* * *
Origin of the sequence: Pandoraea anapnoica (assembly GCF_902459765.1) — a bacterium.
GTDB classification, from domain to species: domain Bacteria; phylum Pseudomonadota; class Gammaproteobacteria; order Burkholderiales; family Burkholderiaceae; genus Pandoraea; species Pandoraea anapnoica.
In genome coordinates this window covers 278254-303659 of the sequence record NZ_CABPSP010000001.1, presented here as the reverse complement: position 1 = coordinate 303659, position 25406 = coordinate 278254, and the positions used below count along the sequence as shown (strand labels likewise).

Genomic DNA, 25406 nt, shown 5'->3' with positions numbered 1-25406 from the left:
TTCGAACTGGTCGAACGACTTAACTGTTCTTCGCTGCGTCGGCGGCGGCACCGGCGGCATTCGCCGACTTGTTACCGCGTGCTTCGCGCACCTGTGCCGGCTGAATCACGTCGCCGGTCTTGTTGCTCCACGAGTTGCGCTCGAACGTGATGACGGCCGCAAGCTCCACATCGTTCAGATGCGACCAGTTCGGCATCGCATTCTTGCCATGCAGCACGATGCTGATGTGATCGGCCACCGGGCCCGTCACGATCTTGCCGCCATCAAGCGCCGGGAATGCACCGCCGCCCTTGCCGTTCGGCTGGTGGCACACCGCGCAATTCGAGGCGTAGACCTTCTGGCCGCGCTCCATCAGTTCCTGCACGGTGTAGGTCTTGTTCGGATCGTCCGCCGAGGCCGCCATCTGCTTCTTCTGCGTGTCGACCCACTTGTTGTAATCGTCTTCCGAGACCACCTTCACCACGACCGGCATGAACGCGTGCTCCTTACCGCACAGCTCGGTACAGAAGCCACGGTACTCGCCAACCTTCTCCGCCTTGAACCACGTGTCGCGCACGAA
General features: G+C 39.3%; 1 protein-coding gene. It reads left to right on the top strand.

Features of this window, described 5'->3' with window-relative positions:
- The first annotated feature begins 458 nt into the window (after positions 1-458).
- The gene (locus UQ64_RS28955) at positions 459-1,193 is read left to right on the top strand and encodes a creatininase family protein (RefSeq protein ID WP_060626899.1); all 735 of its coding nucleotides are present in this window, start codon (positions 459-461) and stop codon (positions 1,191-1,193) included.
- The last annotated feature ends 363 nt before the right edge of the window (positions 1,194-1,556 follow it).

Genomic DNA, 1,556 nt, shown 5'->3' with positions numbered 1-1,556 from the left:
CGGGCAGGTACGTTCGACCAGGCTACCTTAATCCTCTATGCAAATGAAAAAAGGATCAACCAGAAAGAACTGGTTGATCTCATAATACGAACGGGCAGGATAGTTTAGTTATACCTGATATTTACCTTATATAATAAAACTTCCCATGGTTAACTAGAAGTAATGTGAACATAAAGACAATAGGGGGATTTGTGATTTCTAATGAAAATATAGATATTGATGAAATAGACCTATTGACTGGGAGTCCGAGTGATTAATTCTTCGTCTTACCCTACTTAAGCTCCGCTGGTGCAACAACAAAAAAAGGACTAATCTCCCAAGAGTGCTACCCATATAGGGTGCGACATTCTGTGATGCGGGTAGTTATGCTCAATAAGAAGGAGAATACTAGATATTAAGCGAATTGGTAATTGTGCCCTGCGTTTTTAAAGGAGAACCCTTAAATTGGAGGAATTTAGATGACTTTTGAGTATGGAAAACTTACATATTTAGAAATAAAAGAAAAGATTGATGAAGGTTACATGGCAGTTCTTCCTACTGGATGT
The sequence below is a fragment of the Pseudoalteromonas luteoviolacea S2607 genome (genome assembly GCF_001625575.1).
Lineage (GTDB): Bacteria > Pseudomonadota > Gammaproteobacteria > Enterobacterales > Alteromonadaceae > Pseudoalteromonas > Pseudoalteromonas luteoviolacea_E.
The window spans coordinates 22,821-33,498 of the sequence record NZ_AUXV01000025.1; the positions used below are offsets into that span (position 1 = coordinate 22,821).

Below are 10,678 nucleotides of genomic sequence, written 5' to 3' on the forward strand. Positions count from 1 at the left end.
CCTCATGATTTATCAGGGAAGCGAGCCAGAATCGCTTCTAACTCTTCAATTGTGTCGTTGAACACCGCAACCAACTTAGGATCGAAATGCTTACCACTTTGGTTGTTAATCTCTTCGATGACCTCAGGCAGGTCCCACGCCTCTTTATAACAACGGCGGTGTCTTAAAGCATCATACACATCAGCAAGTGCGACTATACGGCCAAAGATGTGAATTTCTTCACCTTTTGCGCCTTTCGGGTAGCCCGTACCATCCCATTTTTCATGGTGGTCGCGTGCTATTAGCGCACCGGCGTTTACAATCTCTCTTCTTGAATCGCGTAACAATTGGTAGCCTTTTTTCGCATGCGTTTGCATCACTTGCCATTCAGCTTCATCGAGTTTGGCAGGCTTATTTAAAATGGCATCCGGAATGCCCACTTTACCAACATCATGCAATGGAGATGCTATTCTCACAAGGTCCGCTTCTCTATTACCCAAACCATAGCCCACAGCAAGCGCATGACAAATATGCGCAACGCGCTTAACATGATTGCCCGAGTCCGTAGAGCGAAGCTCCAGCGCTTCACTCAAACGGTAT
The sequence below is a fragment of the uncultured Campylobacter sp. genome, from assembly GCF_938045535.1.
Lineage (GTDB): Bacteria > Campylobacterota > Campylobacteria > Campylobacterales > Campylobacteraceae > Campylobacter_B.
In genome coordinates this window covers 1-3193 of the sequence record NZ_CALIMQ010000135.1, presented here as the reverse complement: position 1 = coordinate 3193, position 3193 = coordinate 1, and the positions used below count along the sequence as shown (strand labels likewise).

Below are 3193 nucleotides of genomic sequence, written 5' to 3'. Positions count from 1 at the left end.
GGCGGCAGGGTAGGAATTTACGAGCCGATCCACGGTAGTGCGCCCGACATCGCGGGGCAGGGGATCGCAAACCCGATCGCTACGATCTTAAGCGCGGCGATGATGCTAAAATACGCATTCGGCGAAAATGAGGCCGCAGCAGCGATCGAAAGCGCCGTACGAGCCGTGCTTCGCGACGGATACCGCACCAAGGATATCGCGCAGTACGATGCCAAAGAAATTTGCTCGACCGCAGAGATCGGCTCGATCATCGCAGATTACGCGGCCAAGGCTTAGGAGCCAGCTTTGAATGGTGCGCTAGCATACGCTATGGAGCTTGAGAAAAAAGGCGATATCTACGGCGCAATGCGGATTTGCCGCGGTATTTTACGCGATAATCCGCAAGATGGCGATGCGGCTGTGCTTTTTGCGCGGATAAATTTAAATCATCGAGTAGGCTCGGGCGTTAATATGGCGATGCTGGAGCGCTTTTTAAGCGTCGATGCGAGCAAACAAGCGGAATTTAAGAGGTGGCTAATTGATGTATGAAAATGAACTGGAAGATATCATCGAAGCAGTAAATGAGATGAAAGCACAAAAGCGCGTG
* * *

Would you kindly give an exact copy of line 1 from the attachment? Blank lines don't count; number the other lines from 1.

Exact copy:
Origin of the sequence: Pandoraea anapnoica (assembly GCF_902459765.1) — a bacterium.